Feel free to ask more questions about what he teaches . . . .

TomFurman
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Re: The Essential Ray Floro DVD

Post by TomFurman » Sun Jan 06, 2008 7:34 pm

Echoing what CQC10 says. I viewed the DVD's and have 12 pages of notes stacked up! Very good job. I did a little write up here.--
http://www.physicalstrategies.com/the-e ... review.htm
"There is only one God, and he doesn't dress like that". - - Captain America

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Re: The Essential Ray Floro DVD

Post by Hebrew Hammer » Sun Mar 30, 2008 12:59 am

He reviews grip (overhand, edge down), stance like an upright front horse stance with hands at eye level and elbows out, defenses (hands in, 2 basic blocks and the sway), stabbing (like a punch from the stance), slashes (like a punch from the stance with the slash only at the end), open hand defense (basically the basic block with one hand sliding behind the knife arm to freeze its movement), improvised weapon defense and attack, and advanced sparring techniques.

Plusses for my interests: Always interesting to see an entire system, and it was interesting to see knife fighting techniques and his knife fighting sparring. For self defense, the tools of the basic block, forward motion attack and improvised weapon defense and attack were easy to learn and can be drilled into your mind without training.

Minusses for my interests: Much of the tape was about knife fighting and sparring as an art, which is not my interest. He did not talk at all about being stabbed or slashed and what it does to your body and mind. The sparring gives the impression that a stab or slash is like taking a strike.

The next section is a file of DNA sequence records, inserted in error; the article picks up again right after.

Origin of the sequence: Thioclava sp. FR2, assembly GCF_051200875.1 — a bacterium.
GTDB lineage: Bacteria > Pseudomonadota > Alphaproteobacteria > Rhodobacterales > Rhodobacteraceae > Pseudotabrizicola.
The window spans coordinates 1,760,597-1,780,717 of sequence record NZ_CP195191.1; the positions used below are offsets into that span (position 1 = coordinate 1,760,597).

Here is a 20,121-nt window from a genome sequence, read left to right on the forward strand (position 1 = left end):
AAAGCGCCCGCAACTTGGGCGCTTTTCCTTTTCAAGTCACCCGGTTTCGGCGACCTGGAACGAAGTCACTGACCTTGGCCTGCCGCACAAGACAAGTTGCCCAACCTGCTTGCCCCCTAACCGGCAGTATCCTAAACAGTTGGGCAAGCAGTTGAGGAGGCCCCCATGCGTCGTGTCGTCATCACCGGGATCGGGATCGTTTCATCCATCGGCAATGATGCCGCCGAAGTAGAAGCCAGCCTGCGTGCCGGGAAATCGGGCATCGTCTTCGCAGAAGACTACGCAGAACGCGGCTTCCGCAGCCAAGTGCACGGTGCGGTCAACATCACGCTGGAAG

By comparison, a few years ago I went to a Tim Larkin weekend with five other guys. What I liked about what he taught is that he taught only self defense and really changed the way I would look at any dangerous encounter: Essentially either run or, if you can't run or need to defend someone else who can't run, do whatever you can to maim, cripple or kill. Part of the training was watching videos of violent situations like felony fight or assaults caught on surveillance cameras. One was from a prison camera and showed a guy being stabbed to death with a shank. Another was pictures of guys who survived knife fights to see how many slashes someone can survive. He talked about knowing that you will be stabbed and slashed if someone attacks you with a knife and what the body can survive and how long. And we drilled how to use his target focus training against edged weapons. Some of it was similar to Floro's stuff, like forward motion and the use of improvised weapons. Floro's notion of blocking and attacking, though, is to my mind much better than what Larkin teaches. It also has the same benefit of simplicity.

Watching Floro also lets you know that if you meet someone skilled with a blade you will likely be dead before you even have a chance to react. The man is scary fast.